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Twelve Labours of Image Processing

Final Report Summary - TWELVE LABOURS (Twelve Labours of Image Processing)

In this project the methodology of image processing and image analysis has been tightened by making a systematic exploration of the state of the art of some twenty fundamental problems, and by deciding to publish online the most relevant methods for each one. The project has trained (or is currently training) some 40 researchers in the mathematics and algorithms of image processing and in their reproducible publication.
The main novelty of the project is the creation of the first journal for image processing which associates to the algorithm being published an online, executable and reproducible demonstration of the algorithm being published:
IPOL (Image Processing On line, www.ipol.im).
It is seemingly the first journal with these requirements. From 2011 to 2015, this journal has evolved from an experimental web platform to a permanent journal with 90 articles published, 23 submitted and 40 in preparation.
The journal also encourages the more informal exchange of executable algorithms by hosting “workshops”. Workshops are temporary publications of online algorithms which do not need to follow the publication rules, but allow researchers and research partners in a project to interact directly. This permits to avoid the software curse which hinders researchers using different platforms or languages to communicate easily their algorithms. In particular the journal asks from the authors a thorough literary description of their algorithm with its pseudo-code and all parameter specifications. The referees are asked to check that the code in in agreement with this specification. In that way algorithms are reproducible in three different ways:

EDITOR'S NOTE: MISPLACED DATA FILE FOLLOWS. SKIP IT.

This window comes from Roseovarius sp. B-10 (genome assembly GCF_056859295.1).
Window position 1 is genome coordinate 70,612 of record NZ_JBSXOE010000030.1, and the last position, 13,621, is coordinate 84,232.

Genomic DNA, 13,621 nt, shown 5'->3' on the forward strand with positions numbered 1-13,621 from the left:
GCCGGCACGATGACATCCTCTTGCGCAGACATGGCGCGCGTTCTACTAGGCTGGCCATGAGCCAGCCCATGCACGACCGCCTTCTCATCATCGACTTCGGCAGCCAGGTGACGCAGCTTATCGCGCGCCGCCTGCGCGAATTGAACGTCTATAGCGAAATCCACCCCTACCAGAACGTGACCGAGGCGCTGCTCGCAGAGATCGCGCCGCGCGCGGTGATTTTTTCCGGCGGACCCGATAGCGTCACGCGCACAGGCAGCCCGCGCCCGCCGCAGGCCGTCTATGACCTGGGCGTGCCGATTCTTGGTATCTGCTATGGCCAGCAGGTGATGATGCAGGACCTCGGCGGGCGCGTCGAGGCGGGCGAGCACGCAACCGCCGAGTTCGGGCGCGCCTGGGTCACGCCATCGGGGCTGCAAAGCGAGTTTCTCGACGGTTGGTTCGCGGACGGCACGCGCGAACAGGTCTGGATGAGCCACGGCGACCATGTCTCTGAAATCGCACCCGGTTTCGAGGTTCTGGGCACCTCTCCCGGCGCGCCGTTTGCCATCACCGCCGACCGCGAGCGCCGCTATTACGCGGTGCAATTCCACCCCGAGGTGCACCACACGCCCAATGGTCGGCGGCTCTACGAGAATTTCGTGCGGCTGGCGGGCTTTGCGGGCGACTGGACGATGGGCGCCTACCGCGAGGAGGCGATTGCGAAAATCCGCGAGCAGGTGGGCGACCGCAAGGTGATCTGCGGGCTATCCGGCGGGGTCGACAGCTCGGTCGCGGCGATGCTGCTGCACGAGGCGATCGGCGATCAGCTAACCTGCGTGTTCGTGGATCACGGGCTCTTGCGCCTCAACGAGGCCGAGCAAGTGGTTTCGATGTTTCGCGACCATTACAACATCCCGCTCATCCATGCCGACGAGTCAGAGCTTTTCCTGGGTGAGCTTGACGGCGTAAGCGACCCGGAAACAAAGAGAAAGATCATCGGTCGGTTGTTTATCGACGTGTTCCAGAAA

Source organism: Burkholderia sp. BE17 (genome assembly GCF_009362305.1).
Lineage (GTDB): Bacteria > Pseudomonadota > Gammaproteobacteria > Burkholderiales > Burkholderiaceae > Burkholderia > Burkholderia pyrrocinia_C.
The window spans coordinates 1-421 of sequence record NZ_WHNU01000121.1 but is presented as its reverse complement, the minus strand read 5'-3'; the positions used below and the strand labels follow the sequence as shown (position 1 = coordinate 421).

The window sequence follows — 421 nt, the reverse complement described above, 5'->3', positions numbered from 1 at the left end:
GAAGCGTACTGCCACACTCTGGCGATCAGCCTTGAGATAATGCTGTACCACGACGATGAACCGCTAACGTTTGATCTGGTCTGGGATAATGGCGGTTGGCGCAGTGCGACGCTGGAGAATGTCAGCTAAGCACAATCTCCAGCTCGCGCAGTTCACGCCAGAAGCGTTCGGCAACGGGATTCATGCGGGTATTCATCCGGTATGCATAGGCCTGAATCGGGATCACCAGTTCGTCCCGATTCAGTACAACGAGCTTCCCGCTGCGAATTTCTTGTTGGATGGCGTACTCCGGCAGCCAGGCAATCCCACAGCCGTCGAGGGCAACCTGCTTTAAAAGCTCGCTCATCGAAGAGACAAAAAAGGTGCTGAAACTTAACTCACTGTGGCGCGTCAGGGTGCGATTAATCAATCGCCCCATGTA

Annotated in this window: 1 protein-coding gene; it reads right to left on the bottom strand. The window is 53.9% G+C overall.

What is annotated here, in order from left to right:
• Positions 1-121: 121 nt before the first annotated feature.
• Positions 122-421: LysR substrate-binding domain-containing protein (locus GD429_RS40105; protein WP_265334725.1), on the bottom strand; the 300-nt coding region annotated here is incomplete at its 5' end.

a) by executing them remotely on the journal’s server;
b) by downloading the public code and using it;
c) by reprogramming it easily following the detailed instruction given by the pseudo-code. Each online paper at IPOL has its experimental public archive, where all experiments made remotely by anonymous readers are stored. Currently (0ctober 2015), the archive contains some 150000 experiments.